And Now You Know: Thanksgiving in Stalag Luft #4

Published 11:44 am Friday, November 24, 2017

By Mike Louviere

As we rotate through the year, different holidays mean different things.

Christmas means lights and presents; Easter, died eggs; Halloween, candy; Thanksgiving, food, and a lot of it; we spend time with family and friends and eat turkey, ham, duck, goose, chicken, a mix of vegetables, the obligatory green bean casserole, and many desserts, usually a mandatory pumpkin pie.

There was one group of men who were grateful for far less on a Thanksgiving Day in 1944. They were American airmen in Stalag Luft #4, a prisoner of war camp in Germany.

James V. Holmes was a crewman aboard a B-24 bomber that was shot down over Budapest, Hungary in the fall of 1944. Holmes, prisoner number 7026, was sent to Stalag Luft #4 near Keifhede, Germany. Holmes would spend 10 months and 21 days as a POW.

After a few weeks in the camp, Holmes started keeping a diary. He used the inside papers from cigarette packages for writing. Pieces of hard fiber boxes from Red Cross packages cut to size became the covers and he was able to use scraps of metal for bindings. The result was that he made 3 inch by 5 inch books that remained intact and legible. In an interview in 1990, Holmes shared some of his diary entries.

His entry for November 27, 1944 told of Thanksgiving plans. “We saved some of our Red Cross food. We each contributed six crackers, two squares of chocolate, ¼ box of raisins, and five spoons of powdered milk.” (The saved items were going to be used in a special treat for Thanksgiving.)

November 28, 1944: “I looked in a mirror and looked old. I overloaded my system. I added a half can of corned beef to my cupful of spuds.”

November 29, 1944: “Tomorrow is Thanksgiving. I got a Bible from the American Bible Society, I hope they do not take it away from me. Tomorrow we will have the pudding we have been saving up for.”

November 30, 1944 (Thanksgiving Day): “Started my Bible today and read two chapters. Last night the boys made up the pudding in two wash basins. Guess they will mix good with the toe jam. Everyone had fun making it (the pudding). I saw Herky and Parsons today. They gave me a bit of cake they made. It’s good here, but we would only laugh at them back at the States. Guess I will give them some of mine today. Four big German officials were here today. Don’t know what it was all about. Hope we don’t ever have to leave here until the war is over. Hope my wife and our folks are enjoying Thanksgiving Day today.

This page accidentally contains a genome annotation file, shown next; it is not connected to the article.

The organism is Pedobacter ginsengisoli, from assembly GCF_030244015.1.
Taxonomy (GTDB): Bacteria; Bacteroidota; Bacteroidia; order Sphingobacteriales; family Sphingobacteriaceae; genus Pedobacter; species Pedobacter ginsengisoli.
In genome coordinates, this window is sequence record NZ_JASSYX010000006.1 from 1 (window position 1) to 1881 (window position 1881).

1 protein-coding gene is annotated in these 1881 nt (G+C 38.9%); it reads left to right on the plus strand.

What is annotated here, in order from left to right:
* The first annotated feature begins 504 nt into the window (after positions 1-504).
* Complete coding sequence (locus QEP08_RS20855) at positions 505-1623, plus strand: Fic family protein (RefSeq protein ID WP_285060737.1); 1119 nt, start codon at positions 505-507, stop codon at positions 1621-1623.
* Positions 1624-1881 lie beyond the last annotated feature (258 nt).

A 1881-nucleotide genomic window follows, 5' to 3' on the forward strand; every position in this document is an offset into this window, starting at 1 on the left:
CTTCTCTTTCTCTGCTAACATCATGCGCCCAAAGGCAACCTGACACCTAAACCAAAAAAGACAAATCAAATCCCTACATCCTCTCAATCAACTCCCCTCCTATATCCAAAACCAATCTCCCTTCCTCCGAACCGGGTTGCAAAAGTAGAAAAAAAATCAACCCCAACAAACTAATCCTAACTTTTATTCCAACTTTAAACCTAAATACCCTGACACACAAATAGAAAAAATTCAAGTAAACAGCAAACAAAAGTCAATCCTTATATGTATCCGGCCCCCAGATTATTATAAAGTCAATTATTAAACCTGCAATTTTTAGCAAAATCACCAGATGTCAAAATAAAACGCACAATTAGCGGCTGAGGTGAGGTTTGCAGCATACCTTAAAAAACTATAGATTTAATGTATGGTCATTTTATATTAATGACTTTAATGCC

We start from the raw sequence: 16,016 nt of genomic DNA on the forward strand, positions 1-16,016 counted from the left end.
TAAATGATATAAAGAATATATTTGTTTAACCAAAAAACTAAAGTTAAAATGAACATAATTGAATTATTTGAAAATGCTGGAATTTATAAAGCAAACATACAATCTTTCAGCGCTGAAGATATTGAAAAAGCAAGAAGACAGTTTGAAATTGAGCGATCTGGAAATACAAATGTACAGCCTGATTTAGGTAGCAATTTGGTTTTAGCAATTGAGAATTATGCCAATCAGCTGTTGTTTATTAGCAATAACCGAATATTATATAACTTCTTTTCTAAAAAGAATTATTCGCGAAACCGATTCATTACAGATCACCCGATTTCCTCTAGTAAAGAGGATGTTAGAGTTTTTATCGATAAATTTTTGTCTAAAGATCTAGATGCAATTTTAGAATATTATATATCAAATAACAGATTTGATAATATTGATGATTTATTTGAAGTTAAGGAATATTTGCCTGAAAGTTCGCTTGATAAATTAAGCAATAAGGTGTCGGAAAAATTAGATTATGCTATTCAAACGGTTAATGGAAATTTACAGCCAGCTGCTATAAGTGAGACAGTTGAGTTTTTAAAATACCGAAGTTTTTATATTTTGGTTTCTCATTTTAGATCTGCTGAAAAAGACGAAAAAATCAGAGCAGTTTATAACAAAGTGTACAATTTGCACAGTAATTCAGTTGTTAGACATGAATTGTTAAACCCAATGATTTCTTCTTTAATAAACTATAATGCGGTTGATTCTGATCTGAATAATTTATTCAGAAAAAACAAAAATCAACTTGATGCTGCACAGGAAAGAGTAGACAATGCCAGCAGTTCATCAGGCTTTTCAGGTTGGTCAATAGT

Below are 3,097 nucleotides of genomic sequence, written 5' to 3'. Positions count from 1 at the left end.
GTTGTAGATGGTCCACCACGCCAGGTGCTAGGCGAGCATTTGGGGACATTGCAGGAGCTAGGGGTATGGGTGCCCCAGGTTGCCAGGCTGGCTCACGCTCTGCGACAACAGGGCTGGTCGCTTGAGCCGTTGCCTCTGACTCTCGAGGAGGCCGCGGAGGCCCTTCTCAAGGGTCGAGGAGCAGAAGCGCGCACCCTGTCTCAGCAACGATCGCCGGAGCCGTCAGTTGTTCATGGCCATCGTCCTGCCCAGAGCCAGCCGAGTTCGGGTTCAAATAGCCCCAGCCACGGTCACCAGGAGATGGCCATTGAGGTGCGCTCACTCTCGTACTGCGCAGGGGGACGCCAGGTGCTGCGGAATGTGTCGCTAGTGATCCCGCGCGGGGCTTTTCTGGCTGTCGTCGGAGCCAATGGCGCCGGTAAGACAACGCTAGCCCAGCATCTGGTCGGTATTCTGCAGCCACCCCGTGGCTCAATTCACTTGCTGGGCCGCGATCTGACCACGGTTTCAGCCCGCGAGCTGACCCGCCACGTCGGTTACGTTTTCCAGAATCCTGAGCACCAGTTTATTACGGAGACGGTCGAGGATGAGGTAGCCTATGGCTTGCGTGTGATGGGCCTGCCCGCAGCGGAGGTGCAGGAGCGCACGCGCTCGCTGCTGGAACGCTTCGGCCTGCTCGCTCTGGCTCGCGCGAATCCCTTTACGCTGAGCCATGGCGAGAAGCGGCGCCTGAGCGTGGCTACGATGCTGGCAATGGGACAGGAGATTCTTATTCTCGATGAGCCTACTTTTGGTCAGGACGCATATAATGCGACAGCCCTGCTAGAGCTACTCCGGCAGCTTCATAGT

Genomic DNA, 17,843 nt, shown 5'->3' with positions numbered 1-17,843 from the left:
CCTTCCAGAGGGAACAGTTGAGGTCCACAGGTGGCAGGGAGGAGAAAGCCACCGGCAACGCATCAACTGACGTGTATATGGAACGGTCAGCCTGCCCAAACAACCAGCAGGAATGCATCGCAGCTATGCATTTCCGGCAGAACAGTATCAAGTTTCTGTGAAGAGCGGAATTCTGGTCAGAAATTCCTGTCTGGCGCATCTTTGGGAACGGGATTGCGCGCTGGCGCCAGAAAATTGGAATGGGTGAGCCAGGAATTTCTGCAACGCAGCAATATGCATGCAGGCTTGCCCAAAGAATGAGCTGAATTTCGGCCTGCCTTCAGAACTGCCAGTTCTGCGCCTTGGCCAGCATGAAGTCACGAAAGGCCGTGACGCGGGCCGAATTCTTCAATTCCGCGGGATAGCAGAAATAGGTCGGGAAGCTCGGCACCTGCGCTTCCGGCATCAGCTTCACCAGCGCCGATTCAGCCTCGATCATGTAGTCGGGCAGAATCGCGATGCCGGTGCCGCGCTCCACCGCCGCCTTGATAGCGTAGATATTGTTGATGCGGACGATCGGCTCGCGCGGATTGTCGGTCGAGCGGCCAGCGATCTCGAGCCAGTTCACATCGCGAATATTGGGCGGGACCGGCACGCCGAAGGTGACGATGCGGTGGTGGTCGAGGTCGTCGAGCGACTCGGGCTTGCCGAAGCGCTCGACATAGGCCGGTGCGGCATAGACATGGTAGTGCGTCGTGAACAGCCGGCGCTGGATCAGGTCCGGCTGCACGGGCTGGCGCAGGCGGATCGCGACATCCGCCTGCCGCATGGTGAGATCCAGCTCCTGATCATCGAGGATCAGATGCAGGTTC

December 1, 1944: “Some guys couldn’t stand prosperity. They got Red Cross parcels and filled themselves too full. One ‘throwed up’ in the barracks.”

The men had only a few things for their Thanksgiving meal, but were thankful for what they had, and they shared with each other. In our prosperous time, it is hard to think about being thankful for a pudding made of crackers, chocolate, raisins and powdered milk.

Holmes continued to write in his diary and on April 27, 1945, he wrote: “I am once again a free man. No guards here (they are now POWs instead of us). We are in an ex-Jerry camp. We expect to fly out of here for France any hour. It will be a day or two, but I don’t mind. Life is grand, even if we are all dirty, filthy, and weak. I will write more tomorrow.”

The POWs went to France, then Southampton, England where they were loaded onto ships and convoyed to the United States. Holmes went to Fort Sam Houston, in San Antonio, Texas. He was given a three week furlough to visit his wife and family in his hometown of Carthage, Texas. After some time in a hospital to recuperate, he was discharged. They made a home in Carthage until 1949 when he moved to Orange to work for a relative that owned an auto dealership. Eventually, he became the owner of his own car lot located on Highway 87.

James Holmes and the other men and women who endured World War II and the conditions they fought under and lived with truly deserve to be called “The Greatest Generation”, we should give thanks every day for what they did then so we can live the way we do now.

“And now you know”